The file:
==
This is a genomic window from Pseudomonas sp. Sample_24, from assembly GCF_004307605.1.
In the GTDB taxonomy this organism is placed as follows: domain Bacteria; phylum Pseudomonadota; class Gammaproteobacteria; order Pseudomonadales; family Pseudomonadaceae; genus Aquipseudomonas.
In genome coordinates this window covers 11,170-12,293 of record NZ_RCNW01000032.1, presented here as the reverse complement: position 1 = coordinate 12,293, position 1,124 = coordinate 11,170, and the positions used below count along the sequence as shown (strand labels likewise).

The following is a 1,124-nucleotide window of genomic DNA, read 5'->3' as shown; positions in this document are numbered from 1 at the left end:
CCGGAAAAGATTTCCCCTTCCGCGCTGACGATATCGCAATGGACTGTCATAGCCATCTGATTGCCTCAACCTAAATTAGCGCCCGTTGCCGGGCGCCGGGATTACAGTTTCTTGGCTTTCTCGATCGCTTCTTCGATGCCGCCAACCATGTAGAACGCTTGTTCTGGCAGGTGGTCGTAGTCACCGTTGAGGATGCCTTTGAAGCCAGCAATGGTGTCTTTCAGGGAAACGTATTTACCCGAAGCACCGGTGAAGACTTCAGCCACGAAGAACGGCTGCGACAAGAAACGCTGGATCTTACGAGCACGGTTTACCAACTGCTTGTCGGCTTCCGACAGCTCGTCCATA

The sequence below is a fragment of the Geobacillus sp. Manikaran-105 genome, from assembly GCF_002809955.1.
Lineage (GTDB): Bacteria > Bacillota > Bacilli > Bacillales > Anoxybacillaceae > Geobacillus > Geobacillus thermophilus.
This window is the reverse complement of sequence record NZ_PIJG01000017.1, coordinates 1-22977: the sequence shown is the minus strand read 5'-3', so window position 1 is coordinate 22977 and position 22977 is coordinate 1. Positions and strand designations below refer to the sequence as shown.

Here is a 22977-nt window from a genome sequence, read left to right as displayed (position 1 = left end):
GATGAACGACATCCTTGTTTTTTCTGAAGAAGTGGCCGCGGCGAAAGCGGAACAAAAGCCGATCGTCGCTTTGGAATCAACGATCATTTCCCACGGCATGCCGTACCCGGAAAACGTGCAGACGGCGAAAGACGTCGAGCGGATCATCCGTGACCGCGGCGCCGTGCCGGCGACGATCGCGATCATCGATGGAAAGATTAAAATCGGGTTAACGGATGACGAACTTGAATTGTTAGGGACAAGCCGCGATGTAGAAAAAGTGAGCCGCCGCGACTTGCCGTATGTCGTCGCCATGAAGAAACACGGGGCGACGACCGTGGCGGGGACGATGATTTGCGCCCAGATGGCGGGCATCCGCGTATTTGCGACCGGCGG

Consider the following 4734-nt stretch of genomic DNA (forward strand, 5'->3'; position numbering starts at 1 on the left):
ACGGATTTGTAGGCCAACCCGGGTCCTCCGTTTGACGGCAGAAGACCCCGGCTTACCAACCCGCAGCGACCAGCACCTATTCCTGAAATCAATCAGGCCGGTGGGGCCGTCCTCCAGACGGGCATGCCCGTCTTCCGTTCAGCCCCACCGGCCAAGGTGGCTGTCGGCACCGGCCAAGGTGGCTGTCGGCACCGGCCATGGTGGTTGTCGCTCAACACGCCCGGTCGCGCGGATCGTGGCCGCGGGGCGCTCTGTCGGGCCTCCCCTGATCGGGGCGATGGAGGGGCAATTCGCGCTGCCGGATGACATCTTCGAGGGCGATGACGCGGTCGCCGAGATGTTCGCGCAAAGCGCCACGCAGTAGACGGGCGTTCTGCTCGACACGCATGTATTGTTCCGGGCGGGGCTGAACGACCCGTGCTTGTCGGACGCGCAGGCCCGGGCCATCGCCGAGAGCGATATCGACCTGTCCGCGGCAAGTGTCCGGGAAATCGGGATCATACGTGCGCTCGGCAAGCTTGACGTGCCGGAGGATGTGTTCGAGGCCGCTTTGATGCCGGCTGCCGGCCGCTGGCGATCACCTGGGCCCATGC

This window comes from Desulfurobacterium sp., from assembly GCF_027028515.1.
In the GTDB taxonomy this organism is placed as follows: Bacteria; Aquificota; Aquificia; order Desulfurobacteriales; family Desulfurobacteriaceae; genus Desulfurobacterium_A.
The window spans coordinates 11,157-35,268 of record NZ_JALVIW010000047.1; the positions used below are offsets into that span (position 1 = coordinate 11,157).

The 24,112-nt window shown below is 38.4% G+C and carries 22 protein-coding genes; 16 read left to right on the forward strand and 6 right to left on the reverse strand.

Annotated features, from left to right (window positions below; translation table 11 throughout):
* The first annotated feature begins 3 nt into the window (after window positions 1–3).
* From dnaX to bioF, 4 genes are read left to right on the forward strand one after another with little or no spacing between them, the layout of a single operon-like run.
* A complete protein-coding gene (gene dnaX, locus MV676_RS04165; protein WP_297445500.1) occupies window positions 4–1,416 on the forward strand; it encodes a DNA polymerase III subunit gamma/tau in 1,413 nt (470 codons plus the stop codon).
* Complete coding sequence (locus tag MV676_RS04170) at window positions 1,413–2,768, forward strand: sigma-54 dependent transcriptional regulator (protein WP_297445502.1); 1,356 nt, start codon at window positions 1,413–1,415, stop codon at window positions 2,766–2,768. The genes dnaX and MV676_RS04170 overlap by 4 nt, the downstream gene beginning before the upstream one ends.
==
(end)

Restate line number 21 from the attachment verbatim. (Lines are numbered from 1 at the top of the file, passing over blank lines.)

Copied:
* Complete coding sequence (locus tag MV676_RS04170) at window positions 1,413–2,768, forward strand: sigma-54 dependent transcriptional regulator (protein WP_297445502.1); 1,356 nt, start codon at window positions 1,413–1,415, stop codon at window positions 2,766–2,768. The genes dnaX and MV676_RS04170 overlap by 4 nt, the downstream gene beginning before the upstream one ends.